The Champlain health region which includes Ottawa and the greater Ottawa Valley sees twenty-nine percent of Indigenous youth reporting symptoms of substance abuse in a truly problematic scenario. That represents one viral clue of alienation both from the wider society and the community group, the solution to which situation appears frustratingly elusive.

A newly published report by Ottawa Public Health, titled the Status of Mental Health in Ottawa, has determined that one of every nine students in the city has considered committing suicide in the year just past, with over 1,300 claiming to have made the attempt. Of those claiming to have attempted suicide, 60 percent made an effort to seek out guidance and emotional support, but failed to succeed in so doing for the simple reason it wasn't clear to them whom to turn to.

Of those questioned, it was discovered that 91 percent of those aged 12 or older felt satisfied with their lives, while 75 percent responded their feelings of happiness buoyed them on a daily basis the month previous. Clearly, this segment of society felt little in common with a much narrower segment for whom life satisfaction is elusive, leaving them to cope with darker emotions and puzzling over where they can find relief and support.

Ottawa's population is often thought of as a transient one, owing in no small part to the fact that a significant proportion of the population is employed by government as public servants. An average of 80 suicides take place each year in the city, of which roughly ten percent represent youth between 15 and 24 years of age. These numbers are reflected elsewhere in the Province of Ontario. A sense of belonging to their community is reflected in 63 percent of the city's residents, a rate lower than elsewhere in the province.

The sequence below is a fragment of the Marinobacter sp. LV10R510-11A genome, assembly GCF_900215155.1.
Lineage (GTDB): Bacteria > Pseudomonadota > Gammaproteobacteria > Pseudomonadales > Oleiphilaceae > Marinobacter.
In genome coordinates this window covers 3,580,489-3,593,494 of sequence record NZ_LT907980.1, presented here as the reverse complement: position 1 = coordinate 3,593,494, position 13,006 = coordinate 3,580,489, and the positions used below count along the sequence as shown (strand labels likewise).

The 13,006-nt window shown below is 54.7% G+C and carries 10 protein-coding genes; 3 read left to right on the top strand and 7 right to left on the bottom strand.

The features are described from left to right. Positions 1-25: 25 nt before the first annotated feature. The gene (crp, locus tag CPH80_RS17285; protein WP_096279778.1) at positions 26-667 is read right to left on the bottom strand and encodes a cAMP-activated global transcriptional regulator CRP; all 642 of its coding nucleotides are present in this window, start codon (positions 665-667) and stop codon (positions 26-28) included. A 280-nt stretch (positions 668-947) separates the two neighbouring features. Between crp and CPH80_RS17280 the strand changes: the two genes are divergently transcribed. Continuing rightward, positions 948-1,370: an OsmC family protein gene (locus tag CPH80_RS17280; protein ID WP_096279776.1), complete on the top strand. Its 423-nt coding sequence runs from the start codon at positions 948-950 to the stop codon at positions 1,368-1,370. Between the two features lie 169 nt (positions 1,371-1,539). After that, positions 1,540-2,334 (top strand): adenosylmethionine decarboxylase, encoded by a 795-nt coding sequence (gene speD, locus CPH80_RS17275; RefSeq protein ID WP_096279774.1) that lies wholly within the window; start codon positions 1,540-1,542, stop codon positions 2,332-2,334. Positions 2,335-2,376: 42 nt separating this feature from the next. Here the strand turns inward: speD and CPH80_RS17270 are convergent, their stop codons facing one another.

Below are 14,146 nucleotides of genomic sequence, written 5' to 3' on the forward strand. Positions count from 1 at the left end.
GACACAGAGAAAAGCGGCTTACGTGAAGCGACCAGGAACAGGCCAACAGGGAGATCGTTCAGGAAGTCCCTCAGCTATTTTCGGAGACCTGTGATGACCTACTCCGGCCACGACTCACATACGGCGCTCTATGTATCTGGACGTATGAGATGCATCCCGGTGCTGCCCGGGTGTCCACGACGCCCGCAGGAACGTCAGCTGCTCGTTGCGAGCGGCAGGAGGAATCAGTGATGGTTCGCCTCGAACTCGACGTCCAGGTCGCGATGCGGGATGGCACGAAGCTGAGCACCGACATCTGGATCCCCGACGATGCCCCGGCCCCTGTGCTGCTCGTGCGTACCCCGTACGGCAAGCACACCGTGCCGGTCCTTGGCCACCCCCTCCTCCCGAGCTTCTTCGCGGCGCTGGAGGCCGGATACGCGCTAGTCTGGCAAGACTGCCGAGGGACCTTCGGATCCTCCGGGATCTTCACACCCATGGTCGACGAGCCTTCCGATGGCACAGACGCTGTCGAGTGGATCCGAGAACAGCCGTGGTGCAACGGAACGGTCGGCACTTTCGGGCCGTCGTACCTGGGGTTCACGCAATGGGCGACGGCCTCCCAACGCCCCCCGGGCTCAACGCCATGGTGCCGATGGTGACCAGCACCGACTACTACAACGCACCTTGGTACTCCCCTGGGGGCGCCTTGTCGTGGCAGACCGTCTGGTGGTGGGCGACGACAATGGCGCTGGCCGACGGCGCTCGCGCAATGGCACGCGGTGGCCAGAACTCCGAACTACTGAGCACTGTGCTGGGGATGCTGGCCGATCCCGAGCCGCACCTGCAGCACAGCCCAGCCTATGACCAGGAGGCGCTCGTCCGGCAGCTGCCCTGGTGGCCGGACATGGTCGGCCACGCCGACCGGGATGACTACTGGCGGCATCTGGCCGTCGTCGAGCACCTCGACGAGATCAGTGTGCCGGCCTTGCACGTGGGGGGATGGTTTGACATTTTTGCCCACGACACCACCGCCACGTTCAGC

Unsurprisingly that proportion of the population living in low-income areas of the city are three times likelier to report "fair" or "poor" personal mental health conditions. In recognition of the vulnerability of youth in particular, the city's Youth Services Bureau has adjusted its educational and help programs to reflect how young people communicate; with the introduction of a chat-based crisis line.

Apart from the chat line with its 24/7 monitoring function, the agency has tasked itself to provide counsellors in four area high schools, offering twice-weekly walk-in mental health clinics, from noon to eight in the evening. This is in recognition of a vital role to fulfill to narrow the gap of the number of young people who are  unaware that help is available, and where to turn to attain it.
Key facts about suicide
Every suicide is a tragedy, and affects people of all ages and backgrounds.
  • A prior suicide attempt is the single most important risk factor for suicide
  • In Canada over 4000 people die by suicide every year
  • For every suicide there are many more people who attempt suicide
  • Suicide is the second leading cause of death among 15-29 year olds
  • Men in their 40s and 50s have the highest rate of suicide
  • Women are three to four times more likely to attempt suicide than men
  • Men are three times more likely to die by suicide than women
  • Average of 66 people die by suicide every year in Ottawa